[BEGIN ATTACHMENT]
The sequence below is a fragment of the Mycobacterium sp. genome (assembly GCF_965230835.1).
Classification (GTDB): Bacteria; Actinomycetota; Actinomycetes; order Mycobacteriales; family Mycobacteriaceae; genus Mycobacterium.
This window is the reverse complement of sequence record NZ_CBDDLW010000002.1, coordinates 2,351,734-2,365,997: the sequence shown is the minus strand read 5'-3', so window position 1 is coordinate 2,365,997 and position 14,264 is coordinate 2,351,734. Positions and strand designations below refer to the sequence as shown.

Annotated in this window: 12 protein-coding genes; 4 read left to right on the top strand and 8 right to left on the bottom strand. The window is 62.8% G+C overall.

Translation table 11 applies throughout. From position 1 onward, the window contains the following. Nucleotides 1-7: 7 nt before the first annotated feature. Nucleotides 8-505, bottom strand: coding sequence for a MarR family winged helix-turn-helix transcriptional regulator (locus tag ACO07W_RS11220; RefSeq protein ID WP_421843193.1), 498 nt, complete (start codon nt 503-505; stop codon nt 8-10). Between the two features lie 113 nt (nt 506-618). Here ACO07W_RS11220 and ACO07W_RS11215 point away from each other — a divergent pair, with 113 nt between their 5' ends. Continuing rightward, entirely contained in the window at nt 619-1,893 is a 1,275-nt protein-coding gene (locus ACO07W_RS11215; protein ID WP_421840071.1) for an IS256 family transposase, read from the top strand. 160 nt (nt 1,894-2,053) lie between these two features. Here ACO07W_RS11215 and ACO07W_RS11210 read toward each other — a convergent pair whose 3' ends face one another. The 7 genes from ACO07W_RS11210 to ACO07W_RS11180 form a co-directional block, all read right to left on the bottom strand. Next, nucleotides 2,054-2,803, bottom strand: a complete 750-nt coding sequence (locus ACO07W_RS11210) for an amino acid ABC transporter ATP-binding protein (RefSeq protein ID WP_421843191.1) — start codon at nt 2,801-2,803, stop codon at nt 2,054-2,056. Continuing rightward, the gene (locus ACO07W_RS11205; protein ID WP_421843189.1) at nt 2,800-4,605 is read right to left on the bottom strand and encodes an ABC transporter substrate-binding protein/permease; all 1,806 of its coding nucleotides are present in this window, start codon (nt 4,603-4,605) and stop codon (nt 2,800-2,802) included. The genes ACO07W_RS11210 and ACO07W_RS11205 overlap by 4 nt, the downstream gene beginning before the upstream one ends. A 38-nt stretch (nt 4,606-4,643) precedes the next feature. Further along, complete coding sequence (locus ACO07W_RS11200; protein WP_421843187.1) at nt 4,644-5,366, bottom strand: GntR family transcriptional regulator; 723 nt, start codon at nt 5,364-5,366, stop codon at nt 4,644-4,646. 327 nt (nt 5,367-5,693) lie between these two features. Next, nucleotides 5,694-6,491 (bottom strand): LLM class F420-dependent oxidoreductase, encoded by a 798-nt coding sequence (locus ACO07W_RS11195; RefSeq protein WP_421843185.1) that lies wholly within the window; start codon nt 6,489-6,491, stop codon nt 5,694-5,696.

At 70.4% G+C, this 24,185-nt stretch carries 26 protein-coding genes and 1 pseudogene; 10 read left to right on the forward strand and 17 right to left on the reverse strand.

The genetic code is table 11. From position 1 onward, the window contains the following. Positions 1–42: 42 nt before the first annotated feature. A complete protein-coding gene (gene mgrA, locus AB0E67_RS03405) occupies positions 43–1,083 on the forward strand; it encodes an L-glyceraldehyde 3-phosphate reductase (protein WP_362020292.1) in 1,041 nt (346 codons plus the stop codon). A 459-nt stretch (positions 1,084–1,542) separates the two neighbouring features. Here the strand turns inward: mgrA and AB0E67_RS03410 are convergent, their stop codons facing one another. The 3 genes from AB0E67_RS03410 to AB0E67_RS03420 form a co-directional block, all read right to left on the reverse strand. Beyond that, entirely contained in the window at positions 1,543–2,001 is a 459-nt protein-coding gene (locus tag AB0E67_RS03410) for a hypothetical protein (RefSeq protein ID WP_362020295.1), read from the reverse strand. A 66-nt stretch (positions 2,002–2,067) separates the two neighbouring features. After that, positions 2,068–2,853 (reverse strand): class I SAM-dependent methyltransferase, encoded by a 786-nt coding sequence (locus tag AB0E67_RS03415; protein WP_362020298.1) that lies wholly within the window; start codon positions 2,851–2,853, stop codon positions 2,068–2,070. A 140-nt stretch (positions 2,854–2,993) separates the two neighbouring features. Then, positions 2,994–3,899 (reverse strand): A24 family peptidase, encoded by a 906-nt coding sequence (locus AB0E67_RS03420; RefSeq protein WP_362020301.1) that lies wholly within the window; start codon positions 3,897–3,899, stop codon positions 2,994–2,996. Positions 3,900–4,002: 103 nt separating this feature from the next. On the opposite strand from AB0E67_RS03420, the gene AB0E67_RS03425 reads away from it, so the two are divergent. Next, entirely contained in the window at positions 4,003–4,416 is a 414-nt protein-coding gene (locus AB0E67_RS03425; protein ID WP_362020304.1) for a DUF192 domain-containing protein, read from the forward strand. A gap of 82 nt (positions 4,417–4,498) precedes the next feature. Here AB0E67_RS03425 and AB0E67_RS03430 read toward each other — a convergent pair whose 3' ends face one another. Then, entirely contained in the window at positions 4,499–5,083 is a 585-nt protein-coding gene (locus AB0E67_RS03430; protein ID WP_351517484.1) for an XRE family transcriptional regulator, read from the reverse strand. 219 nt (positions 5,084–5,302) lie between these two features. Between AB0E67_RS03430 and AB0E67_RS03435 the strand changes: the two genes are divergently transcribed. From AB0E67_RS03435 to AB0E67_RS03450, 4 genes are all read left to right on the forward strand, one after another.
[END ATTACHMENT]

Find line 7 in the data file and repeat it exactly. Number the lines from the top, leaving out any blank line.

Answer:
The genetic code is table 11. From position 1 onward, the window contains the following. Positions 1–42: 42 nt before the first annotated feature. A complete protein-coding gene (gene mgrA, locus AB0E67_RS03405) occupies positions 43–1,083 on the forward strand; it encodes an L-glyceraldehyde 3-phosphate reductase (protein WP_362020292.1) in 1,041 nt (346 codons plus the stop codon). A 459-nt stretch (positions 1,084–1,542) separates the two neighbouring features. Here the strand turns inward: mgrA and AB0E67_RS03410 are convergent, their stop codons facing one another. The 3 genes from AB0E67_RS03410 to AB0E67_RS03420 form a co-directional block, all read right to left on the reverse strand. Beyond that, entirely contained in the window at positions 1,543–2,001 is a 459-nt protein-coding gene (locus tag AB0E67_RS03410) for a hypothetical protein (RefSeq protein ID WP_362020295.1), read from the reverse strand. A 66-nt stretch (positions 2,002–2,067) separates the two neighbouring features. After that, positions 2,068–2,853 (reverse strand): class I SAM-dependent methyltransferase, encoded by a 786-nt coding sequence (locus tag AB0E67_RS03415; protein WP_362020298.1) that lies wholly within the window; start codon positions 2,851–2,853, stop codon positions 2,068–2,070. A 140-nt stretch (positions 2,854–2,993) separates the two neighbouring features. Then, positions 2,994–3,899 (reverse strand): A24 family peptidase, encoded by a 906-nt coding sequence (locus AB0E67_RS03420; RefSeq protein WP_362020301.1) that lies wholly within the window; start codon positions 3,897–3,899, stop codon positions 2,994–2,996. Positions 3,900–4,002: 103 nt separating this feature from the next. On the opposite strand from AB0E67_RS03420, the gene AB0E67_RS03425 reads away from it, so the two are divergent. Next, entirely contained in the window at positions 4,003–4,416 is a 414-nt protein-coding gene (locus AB0E67_RS03425; protein ID WP_362020304.1) for a DUF192 domain-containing protein, read from the forward strand. A gap of 82 nt (positions 4,417–4,498) precedes the next feature. Here AB0E67_RS03425 and AB0E67_RS03430 read toward each other — a convergent pair whose 3' ends face one another. Then, entirely contained in the window at positions 4,499–5,083 is a 585-nt protein-coding gene (locus AB0E67_RS03430; protein ID WP_351517484.1) for an XRE family transcriptional regulator, read from the reverse strand. 219 nt (positions 5,084–5,302) lie between these two features. Between AB0E67_RS03430 and AB0E67_RS03435 the strand changes: the two genes are divergently transcribed. From AB0E67_RS03435 to AB0E67_RS03450, 4 genes are all read left to right on the forward strand, one after another.